Beyond the Comfort and Danger Zones, lies the Learning Zone.

That’s where growth and happy memories happen.

Leaving your comfort zone doesn’t mean you must become an experience junkie. Seeking for every new thrill and sensation creates short-term effects, not long-lasting memories.

Everyone’s has their own comfort level. Stretch beyond yours. Live your life to impress yourself, not others.

2. Celebrate moments of pride

Do you remember your first job? Or the first time you won a match or game? Our achievements create unique emotional impressions.

Celebrating moments of pride creates more than happy memories. It’s also the fuel that motivates you to achieve more.

In The Power of Moments, the Heath brothers tell the story of a couple that celebrated fights. They looked back and remembered all the initial tensions they had. It made sense to celebrate how they overcame the obstacles.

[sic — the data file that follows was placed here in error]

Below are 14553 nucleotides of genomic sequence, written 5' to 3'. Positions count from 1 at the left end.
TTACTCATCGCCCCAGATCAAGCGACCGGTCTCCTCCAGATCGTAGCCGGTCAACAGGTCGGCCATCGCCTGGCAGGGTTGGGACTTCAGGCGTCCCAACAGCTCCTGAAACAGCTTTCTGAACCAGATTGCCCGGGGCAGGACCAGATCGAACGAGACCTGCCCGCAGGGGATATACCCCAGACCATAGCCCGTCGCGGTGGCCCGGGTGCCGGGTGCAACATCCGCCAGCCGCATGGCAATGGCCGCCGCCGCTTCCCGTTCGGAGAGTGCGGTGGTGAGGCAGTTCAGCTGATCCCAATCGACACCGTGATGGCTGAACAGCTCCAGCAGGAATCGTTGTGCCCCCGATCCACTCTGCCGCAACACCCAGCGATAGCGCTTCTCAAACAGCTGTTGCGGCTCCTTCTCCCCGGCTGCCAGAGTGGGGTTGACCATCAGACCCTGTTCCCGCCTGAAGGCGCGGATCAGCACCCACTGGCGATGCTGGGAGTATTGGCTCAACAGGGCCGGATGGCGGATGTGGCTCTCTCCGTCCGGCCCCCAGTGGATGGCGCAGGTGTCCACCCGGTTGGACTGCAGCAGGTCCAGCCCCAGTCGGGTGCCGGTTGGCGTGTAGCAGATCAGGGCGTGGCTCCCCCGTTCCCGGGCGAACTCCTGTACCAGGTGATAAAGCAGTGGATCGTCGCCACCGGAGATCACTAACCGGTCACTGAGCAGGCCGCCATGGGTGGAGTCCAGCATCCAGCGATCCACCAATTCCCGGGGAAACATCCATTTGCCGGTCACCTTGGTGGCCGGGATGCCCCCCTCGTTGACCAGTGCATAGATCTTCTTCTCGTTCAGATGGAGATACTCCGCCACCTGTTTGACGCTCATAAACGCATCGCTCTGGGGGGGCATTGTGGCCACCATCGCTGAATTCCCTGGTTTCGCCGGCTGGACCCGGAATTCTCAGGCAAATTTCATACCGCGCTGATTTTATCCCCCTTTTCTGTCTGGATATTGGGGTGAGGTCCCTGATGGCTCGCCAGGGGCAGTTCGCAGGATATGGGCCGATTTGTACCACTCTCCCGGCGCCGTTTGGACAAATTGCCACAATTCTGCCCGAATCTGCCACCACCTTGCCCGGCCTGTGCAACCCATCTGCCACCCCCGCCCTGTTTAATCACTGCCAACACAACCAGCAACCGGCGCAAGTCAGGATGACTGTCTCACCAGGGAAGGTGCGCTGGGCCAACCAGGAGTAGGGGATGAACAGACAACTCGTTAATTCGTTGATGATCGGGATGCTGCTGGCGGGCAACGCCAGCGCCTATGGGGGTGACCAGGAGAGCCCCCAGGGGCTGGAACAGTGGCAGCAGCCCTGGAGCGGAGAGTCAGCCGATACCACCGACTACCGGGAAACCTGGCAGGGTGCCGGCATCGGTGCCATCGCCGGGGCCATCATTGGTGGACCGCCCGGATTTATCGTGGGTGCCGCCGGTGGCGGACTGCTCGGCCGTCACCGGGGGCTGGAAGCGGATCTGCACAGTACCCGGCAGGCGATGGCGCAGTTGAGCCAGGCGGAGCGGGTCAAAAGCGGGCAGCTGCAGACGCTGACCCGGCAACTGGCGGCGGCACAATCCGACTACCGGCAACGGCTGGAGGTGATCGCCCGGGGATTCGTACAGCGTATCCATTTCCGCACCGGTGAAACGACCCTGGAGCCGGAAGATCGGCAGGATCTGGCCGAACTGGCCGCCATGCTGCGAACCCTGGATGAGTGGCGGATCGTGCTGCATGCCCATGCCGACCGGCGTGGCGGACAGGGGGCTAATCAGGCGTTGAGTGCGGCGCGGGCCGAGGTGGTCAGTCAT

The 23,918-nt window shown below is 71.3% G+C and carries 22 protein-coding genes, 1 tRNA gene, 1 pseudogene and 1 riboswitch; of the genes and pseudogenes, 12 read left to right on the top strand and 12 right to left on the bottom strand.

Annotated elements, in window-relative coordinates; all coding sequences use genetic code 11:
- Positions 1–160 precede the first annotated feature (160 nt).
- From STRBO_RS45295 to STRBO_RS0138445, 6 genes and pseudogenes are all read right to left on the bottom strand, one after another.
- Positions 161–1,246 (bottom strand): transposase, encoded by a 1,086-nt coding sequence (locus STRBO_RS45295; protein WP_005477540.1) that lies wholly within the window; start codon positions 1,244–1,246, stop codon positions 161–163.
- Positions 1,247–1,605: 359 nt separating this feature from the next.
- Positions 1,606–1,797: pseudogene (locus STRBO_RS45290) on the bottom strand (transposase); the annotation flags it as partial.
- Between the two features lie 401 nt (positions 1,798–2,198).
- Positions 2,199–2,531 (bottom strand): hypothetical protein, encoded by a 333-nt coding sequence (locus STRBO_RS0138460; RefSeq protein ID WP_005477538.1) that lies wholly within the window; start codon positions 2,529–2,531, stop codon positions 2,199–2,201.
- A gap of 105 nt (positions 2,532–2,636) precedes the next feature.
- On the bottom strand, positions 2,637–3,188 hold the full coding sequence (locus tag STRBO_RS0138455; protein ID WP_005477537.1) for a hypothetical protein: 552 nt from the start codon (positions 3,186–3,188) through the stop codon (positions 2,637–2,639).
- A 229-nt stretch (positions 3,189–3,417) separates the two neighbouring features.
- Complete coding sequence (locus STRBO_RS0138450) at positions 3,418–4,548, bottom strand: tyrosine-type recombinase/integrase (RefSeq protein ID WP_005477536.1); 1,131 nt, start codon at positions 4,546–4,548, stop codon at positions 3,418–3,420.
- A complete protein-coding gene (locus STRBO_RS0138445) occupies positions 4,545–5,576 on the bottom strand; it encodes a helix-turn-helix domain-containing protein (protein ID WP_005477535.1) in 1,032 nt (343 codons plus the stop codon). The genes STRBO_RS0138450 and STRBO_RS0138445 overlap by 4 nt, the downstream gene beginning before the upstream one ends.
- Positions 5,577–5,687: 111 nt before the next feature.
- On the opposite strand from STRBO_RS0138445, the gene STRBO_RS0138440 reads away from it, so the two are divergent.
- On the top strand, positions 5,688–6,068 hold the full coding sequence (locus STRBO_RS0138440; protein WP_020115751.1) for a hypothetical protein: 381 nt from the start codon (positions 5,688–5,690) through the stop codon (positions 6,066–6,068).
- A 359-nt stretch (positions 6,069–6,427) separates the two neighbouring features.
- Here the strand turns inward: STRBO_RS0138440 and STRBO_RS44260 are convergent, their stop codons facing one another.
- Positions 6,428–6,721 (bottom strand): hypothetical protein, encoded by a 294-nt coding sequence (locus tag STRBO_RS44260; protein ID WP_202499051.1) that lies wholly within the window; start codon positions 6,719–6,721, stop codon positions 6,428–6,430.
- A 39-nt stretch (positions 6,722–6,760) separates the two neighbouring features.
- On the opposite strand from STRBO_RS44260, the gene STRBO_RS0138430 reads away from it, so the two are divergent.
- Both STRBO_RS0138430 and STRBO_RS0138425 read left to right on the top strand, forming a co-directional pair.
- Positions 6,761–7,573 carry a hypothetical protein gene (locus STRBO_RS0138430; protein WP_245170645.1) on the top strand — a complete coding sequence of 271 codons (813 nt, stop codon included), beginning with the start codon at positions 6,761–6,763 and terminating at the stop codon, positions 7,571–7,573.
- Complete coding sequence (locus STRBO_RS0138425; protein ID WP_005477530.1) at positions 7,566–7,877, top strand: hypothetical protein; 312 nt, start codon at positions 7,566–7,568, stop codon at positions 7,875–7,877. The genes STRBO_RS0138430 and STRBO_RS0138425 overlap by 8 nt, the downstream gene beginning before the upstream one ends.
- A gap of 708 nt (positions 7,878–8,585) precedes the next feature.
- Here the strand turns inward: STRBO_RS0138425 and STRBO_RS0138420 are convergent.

What are your moments of pride? Every small victory is worth celebrating. Acknowledging your achievements turns them into a long-lasting memory.

3. Create moments of elevation

Moments of elevation are experiences that rise above our routine. They make us feel engaged, joyful, amazed, and motivated.

The Seth Brothers encourage us to create moments of elevation.

Raise the stakes by competing in a sporting event rather than watching it. Boost your sensory appeal by attending live concerts, visiting a museum, or trying new foods.

Break the script. Stretch your mind by doing different things or doing things differently.

Research shows that when older people reflect on their lives, most of what they remember happened between ages 15 and 30. We tend to live on autopilot — time and events blur when nothing meaningful happens.